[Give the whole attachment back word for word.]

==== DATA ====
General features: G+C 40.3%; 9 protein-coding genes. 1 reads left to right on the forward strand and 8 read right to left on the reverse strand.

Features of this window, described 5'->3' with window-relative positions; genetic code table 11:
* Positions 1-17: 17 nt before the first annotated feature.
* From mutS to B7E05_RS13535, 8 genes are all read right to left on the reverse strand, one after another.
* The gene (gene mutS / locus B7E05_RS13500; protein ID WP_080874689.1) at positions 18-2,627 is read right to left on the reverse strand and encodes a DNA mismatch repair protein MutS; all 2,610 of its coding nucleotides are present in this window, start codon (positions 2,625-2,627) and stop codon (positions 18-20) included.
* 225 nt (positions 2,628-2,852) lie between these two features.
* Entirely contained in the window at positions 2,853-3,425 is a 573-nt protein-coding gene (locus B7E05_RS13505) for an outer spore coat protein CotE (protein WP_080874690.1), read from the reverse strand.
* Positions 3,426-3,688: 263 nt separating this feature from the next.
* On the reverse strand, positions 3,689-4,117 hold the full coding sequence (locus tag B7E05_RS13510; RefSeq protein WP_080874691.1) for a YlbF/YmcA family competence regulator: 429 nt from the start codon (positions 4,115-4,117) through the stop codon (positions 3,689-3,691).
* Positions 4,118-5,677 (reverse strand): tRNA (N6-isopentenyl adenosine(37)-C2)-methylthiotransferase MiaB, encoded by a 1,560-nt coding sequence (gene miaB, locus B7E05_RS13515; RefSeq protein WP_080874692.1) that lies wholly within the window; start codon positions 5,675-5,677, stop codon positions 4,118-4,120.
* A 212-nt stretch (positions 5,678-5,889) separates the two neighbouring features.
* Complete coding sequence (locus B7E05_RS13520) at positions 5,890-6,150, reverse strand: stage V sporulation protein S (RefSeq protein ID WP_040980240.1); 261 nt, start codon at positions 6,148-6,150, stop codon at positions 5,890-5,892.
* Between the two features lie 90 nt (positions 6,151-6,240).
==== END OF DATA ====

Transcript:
General features: G+C 40.3%; 9 protein-coding genes. 1 reads left to right on the forward strand and 8 read right to left on the reverse strand.

Features of this window, described 5'->3' with window-relative positions; genetic code table 11:
* Positions 1-17: 17 nt before the first annotated feature.
* From mutS to B7E05_RS13535, 8 genes are all read right to left on the reverse strand, one after another.
* The gene (gene mutS / locus B7E05_RS13500; protein ID WP_080874689.1) at positions 18-2,627 is read right to left on the reverse strand and encodes a DNA mismatch repair protein MutS; all 2,610 of its coding nucleotides are present in this window, start codon (positions 2,625-2,627) and stop codon (positions 18-20) included.
* 225 nt (positions 2,628-2,852) lie between these two features.
* Entirely contained in the window at positions 2,853-3,425 is a 573-nt protein-coding gene (locus B7E05_RS13505) for an outer spore coat protein CotE (protein WP_080874690.1), read from the reverse strand.
* Positions 3,426-3,688: 263 nt separating this feature from the next.
* On the reverse strand, positions 3,689-4,117 hold the full coding sequence (locus tag B7E05_RS13510; RefSeq protein WP_080874691.1) for a YlbF/YmcA family competence regulator: 429 nt from the start codon (positions 4,115-4,117) through the stop codon (positions 3,689-3,691).
* Positions 4,118-5,677 (reverse strand): tRNA (N6-isopentenyl adenosine(37)-C2)-methylthiotransferase MiaB, encoded by a 1,560-nt coding sequence (gene miaB, locus B7E05_RS13515; RefSeq protein WP_080874692.1) that lies wholly within the window; start codon positions 5,675-5,677, stop codon positions 4,118-4,120.
* A 212-nt stretch (positions 5,678-5,889) separates the two neighbouring features.
* Complete coding sequence (locus B7E05_RS13520) at positions 5,890-6,150, reverse strand: stage V sporulation protein S (RefSeq protein ID WP_040980240.1); 261 nt, start codon at positions 6,148-6,150, stop codon at positions 5,890-5,892.
* Between the two features lie 90 nt (positions 6,151-6,240).